Meetings being announced for both Groveton and Northumberland, a division of forces was necessary, Councillor Goodell speaking very acceptably to a respectable audience, not in Northumberland on account of repairs to the hall on the New Hampshire side of the river, but the Vermont side at Guildhall, his subject being " Progress,” which was well received ; while Secretary Adams with member Whittemore went on to Groveton, where a small meeting was held, Messrs. Adams and Whittemore speaking on new points in agriculture.

The falls on the Connecticut at Northumberland are sufficient for considerable business. At present it is lumber on the Vermont side, and shoe-pegs and strawboard on the New Hampshire side. Taking the morning train for Groveton Junction,

the 66 guard ” embark on the Grand Trunk Railway, and are reinforced at Groveton by the captain and secretary, who arrive at Milan together, again to separate in order to have meetings at West Milan and arrange for the evening at Berlin Falls, the advance guard going by rail, and the reserve following by private conveyance after the afternoon meeting.

A successful meeting was held at Milan. Secretary Adams spoke for an hour on “ What the best farmers do,” and Mr. Gerrish, of Webster, on “Grade and thoroughbred stock." This meeting was not large, but it was quite a satisfactory one.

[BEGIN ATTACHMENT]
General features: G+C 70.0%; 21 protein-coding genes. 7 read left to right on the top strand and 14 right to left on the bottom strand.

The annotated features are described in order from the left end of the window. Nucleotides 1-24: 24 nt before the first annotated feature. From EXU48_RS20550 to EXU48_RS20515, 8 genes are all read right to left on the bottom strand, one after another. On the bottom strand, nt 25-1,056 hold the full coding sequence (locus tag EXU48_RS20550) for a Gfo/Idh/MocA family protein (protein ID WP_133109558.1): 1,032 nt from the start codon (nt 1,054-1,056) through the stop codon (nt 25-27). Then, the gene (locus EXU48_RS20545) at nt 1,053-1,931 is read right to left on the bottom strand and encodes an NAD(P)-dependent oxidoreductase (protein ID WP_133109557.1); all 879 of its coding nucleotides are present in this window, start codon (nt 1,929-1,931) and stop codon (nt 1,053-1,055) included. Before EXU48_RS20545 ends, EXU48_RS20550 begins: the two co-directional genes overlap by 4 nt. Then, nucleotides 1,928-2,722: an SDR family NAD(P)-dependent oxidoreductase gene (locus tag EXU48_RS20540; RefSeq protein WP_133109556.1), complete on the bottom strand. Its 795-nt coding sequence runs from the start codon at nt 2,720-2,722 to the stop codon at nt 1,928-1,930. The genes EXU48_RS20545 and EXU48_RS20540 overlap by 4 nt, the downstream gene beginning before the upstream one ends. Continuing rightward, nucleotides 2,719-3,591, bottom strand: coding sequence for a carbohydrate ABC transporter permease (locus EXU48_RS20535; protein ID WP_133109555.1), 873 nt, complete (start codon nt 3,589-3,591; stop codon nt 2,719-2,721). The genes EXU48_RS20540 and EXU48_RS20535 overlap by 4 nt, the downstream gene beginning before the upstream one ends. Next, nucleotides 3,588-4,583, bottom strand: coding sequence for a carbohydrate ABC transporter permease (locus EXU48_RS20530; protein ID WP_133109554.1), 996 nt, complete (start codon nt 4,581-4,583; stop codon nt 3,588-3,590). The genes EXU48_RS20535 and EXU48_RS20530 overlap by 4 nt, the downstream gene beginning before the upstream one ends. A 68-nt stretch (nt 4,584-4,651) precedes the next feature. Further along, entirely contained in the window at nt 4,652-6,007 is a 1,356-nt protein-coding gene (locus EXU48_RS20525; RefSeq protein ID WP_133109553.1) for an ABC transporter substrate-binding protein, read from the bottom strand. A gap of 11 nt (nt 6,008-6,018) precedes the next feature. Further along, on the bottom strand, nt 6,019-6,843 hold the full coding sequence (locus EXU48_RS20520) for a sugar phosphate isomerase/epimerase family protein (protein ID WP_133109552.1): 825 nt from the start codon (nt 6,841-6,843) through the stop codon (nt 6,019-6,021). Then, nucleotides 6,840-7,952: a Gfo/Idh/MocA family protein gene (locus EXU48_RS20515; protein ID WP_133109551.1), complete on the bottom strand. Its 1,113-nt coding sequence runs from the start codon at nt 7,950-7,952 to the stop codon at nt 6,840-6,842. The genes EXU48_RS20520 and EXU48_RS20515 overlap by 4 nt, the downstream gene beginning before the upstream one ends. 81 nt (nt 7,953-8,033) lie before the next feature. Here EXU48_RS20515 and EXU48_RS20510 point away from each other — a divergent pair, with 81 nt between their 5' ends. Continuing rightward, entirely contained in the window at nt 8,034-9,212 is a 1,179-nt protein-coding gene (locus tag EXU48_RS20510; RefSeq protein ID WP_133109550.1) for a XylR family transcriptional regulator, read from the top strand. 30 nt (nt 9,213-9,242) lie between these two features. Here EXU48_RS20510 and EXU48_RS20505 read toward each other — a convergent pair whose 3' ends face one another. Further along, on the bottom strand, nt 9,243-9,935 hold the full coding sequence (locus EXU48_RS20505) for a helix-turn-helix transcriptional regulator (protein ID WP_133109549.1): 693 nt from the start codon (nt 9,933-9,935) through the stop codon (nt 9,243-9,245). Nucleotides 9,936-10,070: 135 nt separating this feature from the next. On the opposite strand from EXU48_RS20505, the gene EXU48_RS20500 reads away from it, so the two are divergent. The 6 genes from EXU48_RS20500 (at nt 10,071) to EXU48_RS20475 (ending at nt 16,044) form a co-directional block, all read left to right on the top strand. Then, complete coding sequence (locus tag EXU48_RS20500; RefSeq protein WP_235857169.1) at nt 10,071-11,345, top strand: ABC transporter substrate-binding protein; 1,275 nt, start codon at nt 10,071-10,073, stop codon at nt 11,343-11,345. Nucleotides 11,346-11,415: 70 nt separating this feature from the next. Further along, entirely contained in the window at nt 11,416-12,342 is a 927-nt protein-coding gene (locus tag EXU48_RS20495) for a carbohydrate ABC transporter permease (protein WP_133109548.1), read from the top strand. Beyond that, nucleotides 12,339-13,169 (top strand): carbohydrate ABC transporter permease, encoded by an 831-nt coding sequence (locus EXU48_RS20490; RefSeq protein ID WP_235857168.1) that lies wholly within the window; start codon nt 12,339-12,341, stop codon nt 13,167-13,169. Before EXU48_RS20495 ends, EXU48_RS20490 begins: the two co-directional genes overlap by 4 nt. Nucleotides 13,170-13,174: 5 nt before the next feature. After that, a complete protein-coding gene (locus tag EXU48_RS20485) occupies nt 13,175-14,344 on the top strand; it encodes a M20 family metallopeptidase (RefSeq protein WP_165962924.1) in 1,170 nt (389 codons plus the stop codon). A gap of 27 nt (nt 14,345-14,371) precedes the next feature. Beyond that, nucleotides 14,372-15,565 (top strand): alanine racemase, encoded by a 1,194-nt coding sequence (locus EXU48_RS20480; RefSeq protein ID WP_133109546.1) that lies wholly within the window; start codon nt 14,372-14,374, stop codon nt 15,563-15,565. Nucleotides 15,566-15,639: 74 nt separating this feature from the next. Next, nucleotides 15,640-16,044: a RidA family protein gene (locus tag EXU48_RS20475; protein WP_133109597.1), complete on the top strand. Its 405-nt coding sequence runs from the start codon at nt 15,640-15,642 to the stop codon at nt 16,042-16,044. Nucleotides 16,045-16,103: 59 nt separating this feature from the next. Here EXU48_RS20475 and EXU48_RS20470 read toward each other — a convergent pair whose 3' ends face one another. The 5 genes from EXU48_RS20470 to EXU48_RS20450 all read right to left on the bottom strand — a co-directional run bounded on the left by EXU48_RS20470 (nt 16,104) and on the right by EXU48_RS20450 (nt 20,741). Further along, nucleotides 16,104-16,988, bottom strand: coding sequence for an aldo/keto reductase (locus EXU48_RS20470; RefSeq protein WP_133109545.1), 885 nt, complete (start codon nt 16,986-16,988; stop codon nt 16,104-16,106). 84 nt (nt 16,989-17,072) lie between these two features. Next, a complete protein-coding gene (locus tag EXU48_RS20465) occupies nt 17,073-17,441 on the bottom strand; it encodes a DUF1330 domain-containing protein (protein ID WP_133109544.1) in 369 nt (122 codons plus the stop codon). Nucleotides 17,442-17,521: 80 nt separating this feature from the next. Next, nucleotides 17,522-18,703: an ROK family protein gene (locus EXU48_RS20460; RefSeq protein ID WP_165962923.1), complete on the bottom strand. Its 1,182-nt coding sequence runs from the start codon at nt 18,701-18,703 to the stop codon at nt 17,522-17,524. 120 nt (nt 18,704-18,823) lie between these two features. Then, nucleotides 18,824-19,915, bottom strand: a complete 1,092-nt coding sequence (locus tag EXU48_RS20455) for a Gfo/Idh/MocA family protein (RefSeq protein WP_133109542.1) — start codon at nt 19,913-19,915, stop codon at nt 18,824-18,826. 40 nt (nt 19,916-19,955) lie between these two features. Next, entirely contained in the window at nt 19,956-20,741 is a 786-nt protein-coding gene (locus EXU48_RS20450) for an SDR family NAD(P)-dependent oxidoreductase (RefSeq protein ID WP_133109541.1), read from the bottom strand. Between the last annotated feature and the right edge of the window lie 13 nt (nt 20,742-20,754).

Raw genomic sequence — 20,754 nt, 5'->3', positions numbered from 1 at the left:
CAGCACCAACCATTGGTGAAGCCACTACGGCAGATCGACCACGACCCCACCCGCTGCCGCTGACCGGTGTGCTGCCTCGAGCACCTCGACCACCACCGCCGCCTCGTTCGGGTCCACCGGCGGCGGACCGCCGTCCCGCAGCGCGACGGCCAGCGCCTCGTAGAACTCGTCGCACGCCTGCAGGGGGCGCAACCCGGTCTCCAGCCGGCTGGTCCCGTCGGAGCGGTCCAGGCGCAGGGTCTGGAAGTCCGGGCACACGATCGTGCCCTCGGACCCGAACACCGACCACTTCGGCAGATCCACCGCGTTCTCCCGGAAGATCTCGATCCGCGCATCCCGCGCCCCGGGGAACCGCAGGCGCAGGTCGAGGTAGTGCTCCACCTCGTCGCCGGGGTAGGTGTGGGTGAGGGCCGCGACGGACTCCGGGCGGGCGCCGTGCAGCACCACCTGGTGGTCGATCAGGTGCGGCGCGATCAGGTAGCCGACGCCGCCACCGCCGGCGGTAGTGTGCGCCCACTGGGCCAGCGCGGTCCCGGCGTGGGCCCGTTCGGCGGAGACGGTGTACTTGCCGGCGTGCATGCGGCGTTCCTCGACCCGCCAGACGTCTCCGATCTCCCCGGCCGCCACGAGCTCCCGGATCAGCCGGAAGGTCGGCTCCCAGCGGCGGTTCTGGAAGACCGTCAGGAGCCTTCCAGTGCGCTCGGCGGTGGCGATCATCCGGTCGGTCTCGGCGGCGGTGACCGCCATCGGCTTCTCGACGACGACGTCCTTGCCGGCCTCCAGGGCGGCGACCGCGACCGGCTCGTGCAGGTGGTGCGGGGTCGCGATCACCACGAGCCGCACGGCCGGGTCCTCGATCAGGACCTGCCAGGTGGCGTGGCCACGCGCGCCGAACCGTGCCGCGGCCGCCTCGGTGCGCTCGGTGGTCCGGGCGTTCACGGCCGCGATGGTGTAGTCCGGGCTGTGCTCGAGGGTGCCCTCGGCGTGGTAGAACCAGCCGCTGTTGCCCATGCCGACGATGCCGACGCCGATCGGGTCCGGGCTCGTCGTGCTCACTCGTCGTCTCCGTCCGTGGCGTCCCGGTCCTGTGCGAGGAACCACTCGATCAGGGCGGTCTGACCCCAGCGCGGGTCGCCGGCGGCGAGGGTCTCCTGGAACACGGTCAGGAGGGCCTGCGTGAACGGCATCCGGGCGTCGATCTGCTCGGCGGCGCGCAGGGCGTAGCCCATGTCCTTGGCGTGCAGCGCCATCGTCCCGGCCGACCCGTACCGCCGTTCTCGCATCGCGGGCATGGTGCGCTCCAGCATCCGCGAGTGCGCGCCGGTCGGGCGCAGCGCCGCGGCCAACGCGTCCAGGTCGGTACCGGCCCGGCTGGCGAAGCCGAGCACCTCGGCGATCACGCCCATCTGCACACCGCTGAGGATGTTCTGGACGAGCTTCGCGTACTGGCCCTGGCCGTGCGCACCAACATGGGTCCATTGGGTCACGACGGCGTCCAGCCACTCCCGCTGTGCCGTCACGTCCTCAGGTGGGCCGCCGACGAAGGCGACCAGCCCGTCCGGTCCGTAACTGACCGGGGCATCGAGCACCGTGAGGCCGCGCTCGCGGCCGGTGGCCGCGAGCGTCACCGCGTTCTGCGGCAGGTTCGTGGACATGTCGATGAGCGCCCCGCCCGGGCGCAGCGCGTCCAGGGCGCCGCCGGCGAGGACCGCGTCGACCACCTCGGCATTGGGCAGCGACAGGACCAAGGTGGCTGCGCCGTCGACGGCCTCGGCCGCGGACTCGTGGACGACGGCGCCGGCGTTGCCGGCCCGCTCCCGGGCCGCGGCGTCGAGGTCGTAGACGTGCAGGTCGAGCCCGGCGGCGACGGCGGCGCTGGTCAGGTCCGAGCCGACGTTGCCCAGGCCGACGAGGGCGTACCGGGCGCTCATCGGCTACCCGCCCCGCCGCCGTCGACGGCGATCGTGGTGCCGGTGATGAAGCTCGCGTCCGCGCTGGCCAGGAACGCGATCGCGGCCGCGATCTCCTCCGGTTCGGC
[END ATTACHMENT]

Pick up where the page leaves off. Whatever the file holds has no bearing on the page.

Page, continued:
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The travelling not being good, or from some misunderstanding, there was not a large attendance of farmers from out the place at Berlin Falls Tuesday evening. A very fine new hall was well warmed and lighted, and Mr. Brown of the Berlin Falls Lumber Company was present, with some mechanics and villagers.

Berlin Falls is a smart and growing place. Large quantities of spruce lumber are floated down the Androscoggin to this point and manufactured-upward of 30,000,000 feet annually. This goes to market over the Grand Trunk Railway. The place claims 1700 inhabitants at present.

At the meeting at Shelburne Wednesday afternoon, the time was principally occupied by Secretary Adams. Not being a large meeting, it was conducted by the other members and farmers present in a conversational way near the close. The discussion was mainly on what to raise, feed, and sell. The board took the train back to Gorham from this point, not, however, without first having enjoyed the hospitality of the Burbank homestead, and taking a look at the fine stock of the various breeds kept there.

Councillor Goodell opened the meeting at Gorham Wednesday evening, and spoke for an hour to an intelligent mixed audience of farmers and mechanics. He was followed by Secretary Adams, some questions being asked by farmers present.